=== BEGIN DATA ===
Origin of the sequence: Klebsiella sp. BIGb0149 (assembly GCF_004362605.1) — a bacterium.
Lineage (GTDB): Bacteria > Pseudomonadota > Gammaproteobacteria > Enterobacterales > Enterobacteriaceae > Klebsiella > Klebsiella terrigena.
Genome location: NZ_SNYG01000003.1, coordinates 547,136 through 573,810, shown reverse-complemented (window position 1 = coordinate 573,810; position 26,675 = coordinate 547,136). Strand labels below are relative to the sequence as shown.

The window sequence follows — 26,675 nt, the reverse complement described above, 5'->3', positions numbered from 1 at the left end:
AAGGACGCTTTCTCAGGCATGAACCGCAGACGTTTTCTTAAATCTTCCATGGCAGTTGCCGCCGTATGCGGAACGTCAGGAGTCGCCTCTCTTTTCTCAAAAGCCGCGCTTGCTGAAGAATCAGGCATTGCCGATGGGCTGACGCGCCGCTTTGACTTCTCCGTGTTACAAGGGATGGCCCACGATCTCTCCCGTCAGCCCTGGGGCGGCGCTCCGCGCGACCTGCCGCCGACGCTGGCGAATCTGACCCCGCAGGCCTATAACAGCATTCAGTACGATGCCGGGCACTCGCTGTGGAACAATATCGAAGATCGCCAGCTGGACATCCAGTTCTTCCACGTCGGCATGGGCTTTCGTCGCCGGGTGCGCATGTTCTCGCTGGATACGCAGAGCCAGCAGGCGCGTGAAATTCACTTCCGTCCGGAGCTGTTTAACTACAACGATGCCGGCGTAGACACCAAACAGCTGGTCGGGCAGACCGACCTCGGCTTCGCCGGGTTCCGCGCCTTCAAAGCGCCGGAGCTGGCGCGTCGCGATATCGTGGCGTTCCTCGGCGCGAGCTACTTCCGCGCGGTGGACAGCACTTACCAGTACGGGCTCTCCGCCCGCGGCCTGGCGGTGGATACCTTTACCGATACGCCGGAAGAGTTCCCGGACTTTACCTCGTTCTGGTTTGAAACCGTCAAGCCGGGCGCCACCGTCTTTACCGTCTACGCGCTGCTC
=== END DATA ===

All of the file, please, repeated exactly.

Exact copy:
Origin of the sequence: Klebsiella sp. BIGb0149 (assembly GCF_004362605.1) — a bacterium.
Lineage (GTDB): Bacteria > Pseudomonadota > Gammaproteobacteria > Enterobacterales > Enterobacteriaceae > Klebsiella > Klebsiella terrigena.
Genome location: NZ_SNYG01000003.1, coordinates 547,136 through 573,810, shown reverse-complemented (window position 1 = coordinate 573,810; position 26,675 = coordinate 547,136). Strand labels below are relative to the sequence as shown.

The window sequence follows — 26,675 nt, the reverse complement described above, 5'->3', positions numbered from 1 at the left end:
AAGGACGCTTTCTCAGGCATGAACCGCAGACGTTTTCTTAAATCTTCCATGGCAGTTGCCGCCGTATGCGGAACGTCAGGAGTCGCCTCTCTTTTCTCAAAAGCCGCGCTTGCTGAAGAATCAGGCATTGCCGATGGGCTGACGCGCCGCTTTGACTTCTCCGTGTTACAAGGGATGGCCCACGATCTCTCCCGTCAGCCCTGGGGCGGCGCTCCGCGCGACCTGCCGCCGACGCTGGCGAATCTGACCCCGCAGGCCTATAACAGCATTCAGTACGATGCCGGGCACTCGCTGTGGAACAATATCGAAGATCGCCAGCTGGACATCCAGTTCTTCCACGTCGGCATGGGCTTTCGTCGCCGGGTGCGCATGTTCTCGCTGGATACGCAGAGCCAGCAGGCGCGTGAAATTCACTTCCGTCCGGAGCTGTTTAACTACAACGATGCCGGCGTAGACACCAAACAGCTGGTCGGGCAGACCGACCTCGGCTTCGCCGGGTTCCGCGCCTTCAAAGCGCCGGAGCTGGCGCGTCGCGATATCGTGGCGTTCCTCGGCGCGAGCTACTTCCGCGCGGTGGACAGCACTTACCAGTACGGGCTCTCCGCCCGCGGCCTGGCGGTGGATACCTTTACCGATACGCCGGAAGAGTTCCCGGACTTTACCTCGTTCTGGTTTGAAACCGTCAAGCCGGGCGCCACCGTCTTTACCGTCTACGCGCTGCTC